Stones and Lichen (above) and Shingles (opposite)—About forty years ago, a sculptor by the name of Ken Cleaves started scouting rural Maine for an abandoned quarry that he could turn into a work of art. He found his dream location in mid-coast Maine about twenty miles inland from Camden. The quarry had been worked for granite until the 1930s, at which time it had become unprofitable and was abandoned. In addition to the partially-worked quarry, there were interesting topographic features, including several ponds, river frontage, and some great rocks lying around. Ken named his new kingdom “Shleppinghurst” and commenced unassisted to carve his dream garden by hand from the hardscrabble Maine terrain. For the first several decades, he eschewed motorized equipment. He built in stages, living the first few winters in a tar-roofed shack until he could construct something more comfortable. Ken’s ideal was simplicity apart from the modern world, sort of like a twenty-first century Thoreau. Shleppinghurst is not quite Walden Pond—Ken’s current house is comfortable and is connected to the internet—but a considered style of contemplative Zen can be seen and felt in every aspect of the garden, such as the rocks placed on a larger stone (opposite), and the handmade shake patterns on one of the outbuildings that Ken built using hand tools (above). Nikon D850, 300mm, 1/400 of a second (above) 1/100 of a second (opposite), both images at f/8 and ISO 400, hand held; converted to black and white using Photoshop.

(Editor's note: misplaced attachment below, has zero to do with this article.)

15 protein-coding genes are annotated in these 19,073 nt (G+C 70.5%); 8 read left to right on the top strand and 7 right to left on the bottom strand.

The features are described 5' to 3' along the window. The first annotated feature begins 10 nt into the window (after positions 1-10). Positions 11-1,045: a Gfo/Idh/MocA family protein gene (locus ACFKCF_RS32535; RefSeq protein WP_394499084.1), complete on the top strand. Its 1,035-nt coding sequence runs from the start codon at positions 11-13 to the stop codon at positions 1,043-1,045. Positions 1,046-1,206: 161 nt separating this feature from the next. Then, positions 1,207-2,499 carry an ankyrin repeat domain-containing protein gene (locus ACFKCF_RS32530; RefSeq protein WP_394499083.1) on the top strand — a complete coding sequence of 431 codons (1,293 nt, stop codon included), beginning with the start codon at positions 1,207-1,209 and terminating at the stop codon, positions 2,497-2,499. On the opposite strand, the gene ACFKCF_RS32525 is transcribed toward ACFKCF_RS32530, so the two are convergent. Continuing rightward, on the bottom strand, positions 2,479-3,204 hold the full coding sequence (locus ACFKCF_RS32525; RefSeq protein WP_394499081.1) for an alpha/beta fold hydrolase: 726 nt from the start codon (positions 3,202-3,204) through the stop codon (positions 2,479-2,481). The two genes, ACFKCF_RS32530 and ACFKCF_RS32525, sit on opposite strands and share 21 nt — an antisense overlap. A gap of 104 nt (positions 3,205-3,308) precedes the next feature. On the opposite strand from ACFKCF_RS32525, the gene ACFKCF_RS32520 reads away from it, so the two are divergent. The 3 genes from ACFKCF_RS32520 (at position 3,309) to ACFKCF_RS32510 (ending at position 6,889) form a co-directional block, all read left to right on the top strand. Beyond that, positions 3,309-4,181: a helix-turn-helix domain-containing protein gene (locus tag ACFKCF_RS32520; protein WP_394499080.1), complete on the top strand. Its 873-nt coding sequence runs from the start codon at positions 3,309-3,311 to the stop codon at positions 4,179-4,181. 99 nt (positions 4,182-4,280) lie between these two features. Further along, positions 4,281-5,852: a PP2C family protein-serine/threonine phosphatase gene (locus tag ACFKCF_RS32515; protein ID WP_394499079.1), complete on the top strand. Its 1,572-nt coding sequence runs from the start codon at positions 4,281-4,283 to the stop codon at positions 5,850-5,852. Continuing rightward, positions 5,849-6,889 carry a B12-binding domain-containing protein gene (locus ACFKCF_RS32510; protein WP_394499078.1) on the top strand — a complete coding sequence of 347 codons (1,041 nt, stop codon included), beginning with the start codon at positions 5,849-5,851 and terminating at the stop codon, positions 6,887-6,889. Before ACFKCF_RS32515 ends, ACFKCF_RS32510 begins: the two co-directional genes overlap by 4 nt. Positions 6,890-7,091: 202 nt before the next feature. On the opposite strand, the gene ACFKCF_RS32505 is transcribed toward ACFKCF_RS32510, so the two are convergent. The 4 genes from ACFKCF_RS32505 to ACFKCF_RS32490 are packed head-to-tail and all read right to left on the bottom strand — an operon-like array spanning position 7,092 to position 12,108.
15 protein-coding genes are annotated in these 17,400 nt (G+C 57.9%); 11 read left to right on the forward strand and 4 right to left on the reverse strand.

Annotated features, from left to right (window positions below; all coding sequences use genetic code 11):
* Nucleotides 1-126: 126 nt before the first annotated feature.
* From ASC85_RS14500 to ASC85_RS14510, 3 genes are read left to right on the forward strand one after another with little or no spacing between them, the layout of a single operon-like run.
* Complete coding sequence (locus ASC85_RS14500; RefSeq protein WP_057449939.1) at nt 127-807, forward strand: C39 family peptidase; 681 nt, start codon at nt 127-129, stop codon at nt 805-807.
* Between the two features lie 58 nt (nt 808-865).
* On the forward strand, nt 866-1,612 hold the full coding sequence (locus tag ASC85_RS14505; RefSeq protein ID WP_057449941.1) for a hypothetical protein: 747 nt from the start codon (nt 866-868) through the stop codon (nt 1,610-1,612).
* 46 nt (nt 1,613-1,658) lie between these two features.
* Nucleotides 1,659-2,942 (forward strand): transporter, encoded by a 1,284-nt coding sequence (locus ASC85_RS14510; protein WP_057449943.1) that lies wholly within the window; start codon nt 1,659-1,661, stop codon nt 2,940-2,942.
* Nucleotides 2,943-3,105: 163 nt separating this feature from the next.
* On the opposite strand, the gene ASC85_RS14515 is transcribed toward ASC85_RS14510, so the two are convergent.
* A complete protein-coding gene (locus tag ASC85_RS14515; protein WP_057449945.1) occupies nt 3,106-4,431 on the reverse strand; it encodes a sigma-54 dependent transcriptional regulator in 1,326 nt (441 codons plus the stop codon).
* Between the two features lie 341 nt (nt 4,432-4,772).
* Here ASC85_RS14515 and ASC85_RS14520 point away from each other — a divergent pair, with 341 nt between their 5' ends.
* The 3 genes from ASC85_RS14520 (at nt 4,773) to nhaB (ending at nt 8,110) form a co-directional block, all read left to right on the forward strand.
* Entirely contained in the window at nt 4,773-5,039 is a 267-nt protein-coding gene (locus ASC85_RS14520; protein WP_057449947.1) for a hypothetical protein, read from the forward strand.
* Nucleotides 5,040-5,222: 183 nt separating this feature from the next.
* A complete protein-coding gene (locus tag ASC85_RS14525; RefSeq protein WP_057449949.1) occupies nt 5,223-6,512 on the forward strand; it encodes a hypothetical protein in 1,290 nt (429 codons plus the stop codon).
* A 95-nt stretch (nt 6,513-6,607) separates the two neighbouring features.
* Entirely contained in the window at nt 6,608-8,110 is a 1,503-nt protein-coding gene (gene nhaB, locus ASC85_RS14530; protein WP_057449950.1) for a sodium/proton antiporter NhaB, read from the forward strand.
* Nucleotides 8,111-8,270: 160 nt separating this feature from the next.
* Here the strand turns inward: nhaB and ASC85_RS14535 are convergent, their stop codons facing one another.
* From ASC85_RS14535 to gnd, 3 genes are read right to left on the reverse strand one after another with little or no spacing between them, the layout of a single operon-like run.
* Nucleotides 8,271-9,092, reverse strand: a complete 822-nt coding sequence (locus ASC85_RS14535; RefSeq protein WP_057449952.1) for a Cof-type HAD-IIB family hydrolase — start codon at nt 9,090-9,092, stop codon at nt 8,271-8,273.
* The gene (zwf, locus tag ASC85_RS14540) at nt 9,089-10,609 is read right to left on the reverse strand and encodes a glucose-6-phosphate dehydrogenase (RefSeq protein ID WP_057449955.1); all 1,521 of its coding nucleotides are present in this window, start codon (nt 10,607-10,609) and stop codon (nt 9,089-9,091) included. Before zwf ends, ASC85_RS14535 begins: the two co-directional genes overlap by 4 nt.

Thap Rua—In Vietnamese, Thap Rua means “Turtle Tower.” Turtle Tower is a structure in the middle of Hoan Kiem Lake, a garden island of peace in the bustle of downtown Hanoi. Apparently, back in pre-history, a powerful dragon, a magical sword, and the Golden Turtle God joined to protect Vietnam from a vicious Chinese invasion. Turtle Tower commemorates the achievement of a scrappy, small nation standing up successfully to aggression. Wandering downtown Hanoi with my camera on a foggy morning, I was struck by the quiet in the midst of one of the busiest cities in the world. I took a moment to meditate and then made multiple exposures to take advantage of the wonderful diffused light and fog. It was clear to me before I made a single exposure that I was looking at a black and white image. Nikon D810, 230mm, five exposures at shutter speeds ranging from 1/10 of a second to 1 second, each exposure at f/25 and ISO 64, tripod mounted; converted to black and white using Photoshop and Silver Efex Pro.

To compensate for the remove that being an “artistic construction” makes, your black and white images should show considerable elegance. A black and white image that is inelegant or sloppy misses the point of rendering in monochrome. Here are some of the other aspects of image making that I look for when I previsualize a garden image in black and white, or consider whether to convert a color image to black and white: Is the subject matter essentially a single color? Is color important to the content of the image? Does the image lend itself to the principles of formal composition? Are the lines, angles, and shapes in the image important? Does the image make excellent use of shadows, and in some cases, contrast? Does simplicity work well with this image? Complex floral beds are often not simple subjects, and may not render well in black and white.